Wednesday, 18 May 2011
WHO HAS HAD THE MOST INFLUENCE ON YOUR LIFE?
It is interesting; I had an exchange on Twitter with Jack Schofield who describes himself as a 'tech journo who covered IT for The Guardian'. I told him that he had been largely responsible for my development as a writer. After writing this Tweet I paused for thought and began considering people who have had the most influence over the way my life has panned out.
Jack had been the editor of a magazine called Photo Technique during the early 1970s at a time when I took the plunge to start my photography business. I had been exceptionally well trained as a wedding photographer by Ron Hayward, who managed Wilkin Studios in Enfield. Ron had become my mentor and friend and it was entirely due to him that I became a professional photographer.
I wanted to learn all I could about wedding photography but there were no books on the subject. It occurred to me that I could pass on much of what Ron had taught and approached Photo Technique and was encouraged by Jack to write a series of instructional articles that created the impetus to write my first book.
Since then I have never really looked back despite a gap of more than twenty years between writing my second commissioned book and my most recently published title in 2009. In the latter case I may have lost confidence had it not been for my editor, Robert Forsyth of Chevron Publications who gave me the encouragement needed to bring my project to life.
We rarely stop to consider why we do what we do it, why we act as we do or enjoy certain things. Mostly other people have had a long-term influence on our lives that will have shaped just about everything that we do. The pattern we follow usually begins with the relationships that we form with our parents and our siblings before we enter the wider world and make friends, and sometimes enemies.
My parents were separated and while my mother, grandmother and less so, my older sister, will have influenced my home life, Saturdays spend with my father provided me with an intimate knowledge and love of London. He had no car so each week he would take me on the bus and tube to parks and museums until I was old enough to become independent. He also gave me my first camera which formed my early interest in photography. As a weekend parent he was not around enough to influence other aspects of my life but I am eternally grateful for the knowledge he gave me.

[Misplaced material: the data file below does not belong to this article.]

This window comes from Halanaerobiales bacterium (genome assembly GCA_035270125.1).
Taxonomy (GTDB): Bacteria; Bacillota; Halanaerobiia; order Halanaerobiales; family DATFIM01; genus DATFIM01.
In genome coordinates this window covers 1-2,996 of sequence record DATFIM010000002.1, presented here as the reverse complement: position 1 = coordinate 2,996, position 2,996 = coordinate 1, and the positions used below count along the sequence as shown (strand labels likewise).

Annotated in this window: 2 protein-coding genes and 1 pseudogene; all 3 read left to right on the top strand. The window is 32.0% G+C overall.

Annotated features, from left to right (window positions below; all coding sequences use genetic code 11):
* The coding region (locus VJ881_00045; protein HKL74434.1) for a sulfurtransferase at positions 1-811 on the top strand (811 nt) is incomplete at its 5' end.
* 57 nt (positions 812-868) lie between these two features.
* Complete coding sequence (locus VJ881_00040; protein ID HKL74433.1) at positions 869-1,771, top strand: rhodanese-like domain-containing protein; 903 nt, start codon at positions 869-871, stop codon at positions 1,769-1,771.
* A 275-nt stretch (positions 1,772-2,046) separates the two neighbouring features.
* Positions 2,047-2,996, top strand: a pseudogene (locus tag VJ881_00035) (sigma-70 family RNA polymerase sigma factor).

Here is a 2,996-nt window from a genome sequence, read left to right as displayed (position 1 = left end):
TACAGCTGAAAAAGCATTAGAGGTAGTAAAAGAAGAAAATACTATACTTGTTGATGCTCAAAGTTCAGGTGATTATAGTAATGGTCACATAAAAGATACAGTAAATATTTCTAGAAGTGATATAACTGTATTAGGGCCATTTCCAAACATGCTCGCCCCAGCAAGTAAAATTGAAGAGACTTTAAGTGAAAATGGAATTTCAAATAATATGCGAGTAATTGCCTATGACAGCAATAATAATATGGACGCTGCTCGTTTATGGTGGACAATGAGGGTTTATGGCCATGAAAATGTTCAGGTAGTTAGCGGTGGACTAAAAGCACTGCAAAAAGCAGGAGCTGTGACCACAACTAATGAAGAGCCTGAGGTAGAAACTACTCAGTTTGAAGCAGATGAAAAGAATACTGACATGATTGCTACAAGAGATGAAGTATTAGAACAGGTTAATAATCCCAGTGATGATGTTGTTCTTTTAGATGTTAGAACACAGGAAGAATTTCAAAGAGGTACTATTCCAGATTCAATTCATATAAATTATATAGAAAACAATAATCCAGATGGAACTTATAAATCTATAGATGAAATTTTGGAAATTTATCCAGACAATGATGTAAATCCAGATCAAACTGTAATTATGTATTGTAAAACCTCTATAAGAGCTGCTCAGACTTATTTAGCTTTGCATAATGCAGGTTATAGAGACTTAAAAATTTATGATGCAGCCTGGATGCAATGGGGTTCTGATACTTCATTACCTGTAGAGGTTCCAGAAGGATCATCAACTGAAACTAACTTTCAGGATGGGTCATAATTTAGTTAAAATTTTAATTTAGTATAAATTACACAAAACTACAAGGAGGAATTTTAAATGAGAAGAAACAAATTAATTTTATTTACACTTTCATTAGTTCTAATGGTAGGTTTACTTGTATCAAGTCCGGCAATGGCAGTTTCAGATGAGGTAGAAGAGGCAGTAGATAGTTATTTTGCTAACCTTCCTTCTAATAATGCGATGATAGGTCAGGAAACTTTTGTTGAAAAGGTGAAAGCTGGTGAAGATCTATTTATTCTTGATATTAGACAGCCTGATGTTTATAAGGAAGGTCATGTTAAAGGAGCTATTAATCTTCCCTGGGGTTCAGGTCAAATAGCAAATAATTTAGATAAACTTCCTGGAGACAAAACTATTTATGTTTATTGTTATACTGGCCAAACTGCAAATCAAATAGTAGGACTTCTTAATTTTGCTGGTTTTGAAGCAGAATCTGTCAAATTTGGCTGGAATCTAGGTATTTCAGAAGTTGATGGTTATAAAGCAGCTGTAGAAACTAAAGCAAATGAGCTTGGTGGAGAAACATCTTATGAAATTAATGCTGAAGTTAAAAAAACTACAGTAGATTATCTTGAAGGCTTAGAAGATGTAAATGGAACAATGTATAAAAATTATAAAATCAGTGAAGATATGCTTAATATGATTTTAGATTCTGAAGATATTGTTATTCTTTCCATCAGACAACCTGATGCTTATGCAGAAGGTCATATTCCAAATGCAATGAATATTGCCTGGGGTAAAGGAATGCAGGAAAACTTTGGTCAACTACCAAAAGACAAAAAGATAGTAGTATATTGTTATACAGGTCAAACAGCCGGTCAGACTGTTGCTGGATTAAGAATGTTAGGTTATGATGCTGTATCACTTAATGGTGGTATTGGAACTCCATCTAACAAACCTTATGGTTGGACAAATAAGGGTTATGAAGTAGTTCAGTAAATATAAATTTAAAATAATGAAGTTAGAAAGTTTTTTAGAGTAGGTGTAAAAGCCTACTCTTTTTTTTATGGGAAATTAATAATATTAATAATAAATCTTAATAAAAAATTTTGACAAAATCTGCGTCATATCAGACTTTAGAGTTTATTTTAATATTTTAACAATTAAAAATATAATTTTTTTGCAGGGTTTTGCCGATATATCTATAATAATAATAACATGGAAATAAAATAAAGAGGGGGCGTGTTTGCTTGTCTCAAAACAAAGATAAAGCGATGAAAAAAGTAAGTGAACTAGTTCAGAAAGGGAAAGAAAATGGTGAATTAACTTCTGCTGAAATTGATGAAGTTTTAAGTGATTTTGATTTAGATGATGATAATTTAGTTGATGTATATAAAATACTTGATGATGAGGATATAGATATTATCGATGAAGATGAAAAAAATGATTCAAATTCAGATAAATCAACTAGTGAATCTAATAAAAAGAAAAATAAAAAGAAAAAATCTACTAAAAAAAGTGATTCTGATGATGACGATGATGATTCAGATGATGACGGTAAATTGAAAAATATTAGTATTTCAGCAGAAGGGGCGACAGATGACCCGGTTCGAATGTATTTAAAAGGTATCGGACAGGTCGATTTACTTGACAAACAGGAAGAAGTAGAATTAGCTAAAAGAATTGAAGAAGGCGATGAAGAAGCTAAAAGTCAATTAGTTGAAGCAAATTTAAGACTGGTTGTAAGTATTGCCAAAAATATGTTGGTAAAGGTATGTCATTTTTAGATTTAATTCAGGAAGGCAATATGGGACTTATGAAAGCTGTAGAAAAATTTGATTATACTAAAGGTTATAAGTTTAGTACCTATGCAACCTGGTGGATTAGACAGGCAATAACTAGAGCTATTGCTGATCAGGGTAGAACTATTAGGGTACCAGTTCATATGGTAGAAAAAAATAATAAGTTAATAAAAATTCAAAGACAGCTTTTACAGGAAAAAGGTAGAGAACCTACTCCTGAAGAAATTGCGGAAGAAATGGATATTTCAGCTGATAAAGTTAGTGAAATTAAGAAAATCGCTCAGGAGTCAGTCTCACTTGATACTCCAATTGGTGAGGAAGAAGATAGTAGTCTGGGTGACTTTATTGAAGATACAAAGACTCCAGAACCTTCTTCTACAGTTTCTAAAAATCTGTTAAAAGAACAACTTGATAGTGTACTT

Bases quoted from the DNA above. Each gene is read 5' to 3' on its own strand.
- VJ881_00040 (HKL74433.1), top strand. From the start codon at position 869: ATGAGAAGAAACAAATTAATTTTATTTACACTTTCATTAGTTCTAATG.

At grammar school there were a few teachers that inspired me; Mrs Webster shaped my English; Alec Cooper (maths and science) and Len Hadleigh (geography). After leaving school I cannot recall anyone I regarded as a mentor until my second job as a trainee cinema manager with Granada. I had enormous respect for my manager, Harry Kimber. Two relief managers Paul Kenna and the other, a former repertory theatre actor, a wonderful man called Charlie Rowe, inspired responsibility and taught me how to manage and deal with staff. At a later job, Bill Dewan the charismatic owner of Dominion Press showed me leadership skills, while later at Garland-Compton Advertising Philip Broadbridge expressed enough confidence in my fledgling photographic ability to hire me as a freelance to boost the wages I was earning at the same agency as a progress chaser. Each of these people added special qualities that have helped make my life what it is, perhaps by passing on particular particles of knowledge or simply by encouraging me to pursue what I was good at.
But it goes beyond this. Others offer us their wisdom by sharing their experiences of some of the finer things in life. While working at Sharps Advertising Chris Tew made me realise that there was something better to drink than Blue Nun and the cheap Spanish plonk from Stowells of Chelsea that we would consume while dining on steak at a Berni Inn. I probably knew little about good food until Steve Cowdrill at the Bedford Arms Hotel (now Inn at Woburn) commissioned me to photograph - and taste - the food on their menu. As a wedding photographer I met Richard Musa who was food and beverage manager at the same hotel. He became a best friend, taught me more about good food and together we went on a book buying spree to Foyles in Charing cross Road and returned loaded with cookery books. This ultimately led to me specialise in food photography and to writing restaurant reviews for magazines.
In sport, brother-in-law Brian took me to Arsenal when I was just eight years old and, for better or worse, I have supported the club ever since despite spending two or three seasons from the age of eleven as an honorary spectator at Spurs. At my first match at Highbury I was thrilled watching the great goalkeeper Jack Kelsey for the first and only time before injury forced his retirement. But the experience was enough to convince me that once I started playing football, in spite of my short stature, I had to play in goal. That was until Joe Baker came to Arsenal and started banging in the goals during the 1960s and became my hero. From then on I switched to centre forward and though never emulating his skills when I began playing in a team I did bang in twelve goals in four matches because the opposition was rubbish.
When I became a photographer, Ron Hayward had given me so much encouragement and was the reason I switched from being part-time wedding photographer to become a highly competent professional. Thereafter the late Eric Lawe, perhaps one of the finest classical portrait photographers this country has produced, became my mentor and friend.
I could go on ... there are so many others who have contributed so much towards making me what I am. We tend to take the influence of others for granted - especially when an individual's influence has contributed something positive and permanent to our lives. Perhaps we should all spend a few moments to consider why we are what are and to remember with gratitude those that have most influenced our lives.